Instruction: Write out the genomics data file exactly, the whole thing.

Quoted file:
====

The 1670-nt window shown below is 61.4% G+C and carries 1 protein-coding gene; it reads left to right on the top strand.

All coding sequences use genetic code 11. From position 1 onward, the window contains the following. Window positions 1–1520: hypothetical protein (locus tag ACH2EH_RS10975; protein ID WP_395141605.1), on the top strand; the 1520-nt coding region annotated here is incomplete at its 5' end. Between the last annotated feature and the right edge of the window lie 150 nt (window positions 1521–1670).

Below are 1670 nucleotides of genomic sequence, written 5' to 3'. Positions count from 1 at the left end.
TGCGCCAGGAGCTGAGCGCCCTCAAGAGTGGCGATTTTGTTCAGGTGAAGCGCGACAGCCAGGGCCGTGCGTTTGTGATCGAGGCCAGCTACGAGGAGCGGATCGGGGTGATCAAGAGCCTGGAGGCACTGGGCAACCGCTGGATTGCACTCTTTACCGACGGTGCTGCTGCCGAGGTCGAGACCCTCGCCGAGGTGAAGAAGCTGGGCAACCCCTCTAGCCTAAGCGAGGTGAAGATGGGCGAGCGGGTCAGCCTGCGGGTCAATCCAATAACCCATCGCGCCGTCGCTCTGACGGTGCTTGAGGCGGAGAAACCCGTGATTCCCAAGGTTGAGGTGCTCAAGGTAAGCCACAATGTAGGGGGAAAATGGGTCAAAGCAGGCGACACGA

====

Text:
The 1670-nt window shown below is 61.4% G+C and carries 1 protein-coding gene; it reads left to right on the top strand.

All coding sequences use genetic code 11. From position 1 onward, the window contains the following. Window positions 1–1520: hypothetical protein (locus tag ACH2EH_RS10975; protein ID WP_395141605.1), on the top strand; the 1520-nt coding region annotated here is incomplete at its 5' end. Between the last annotated feature and the right edge of the window lie 150 nt (window positions 1521–1670).

Below are 1670 nucleotides of genomic sequence, written 5' to 3'. Positions count from 1 at the left end.
TGCGCCAGGAGCTGAGCGCCCTCAAGAGTGGCGATTTTGTTCAGGTGAAGCGCGACAGCCAGGGCCGTGCGTTTGTGATCGAGGCCAGCTACGAGGAGCGGATCGGGGTGATCAAGAGCCTGGAGGCACTGGGCAACCGCTGGATTGCACTCTTTACCGACGGTGCTGCTGCCGAGGTCGAGACCCTCGCCGAGGTGAAGAAGCTGGGCAACCCCTCTAGCCTAAGCGAGGTGAAGATGGGCGAGCGGGTCAGCCTGCGGGTCAATCCAATAACCCATCGCGCCGTCGCTCTGACGGTGCTTGAGGCGGAGAAACCCGTGATTCCCAAGGTTGAGGTGCTCAAGGTAAGCCACAATGTAGGGGGAAAATGGGTCAAAGCAGGCGACACGA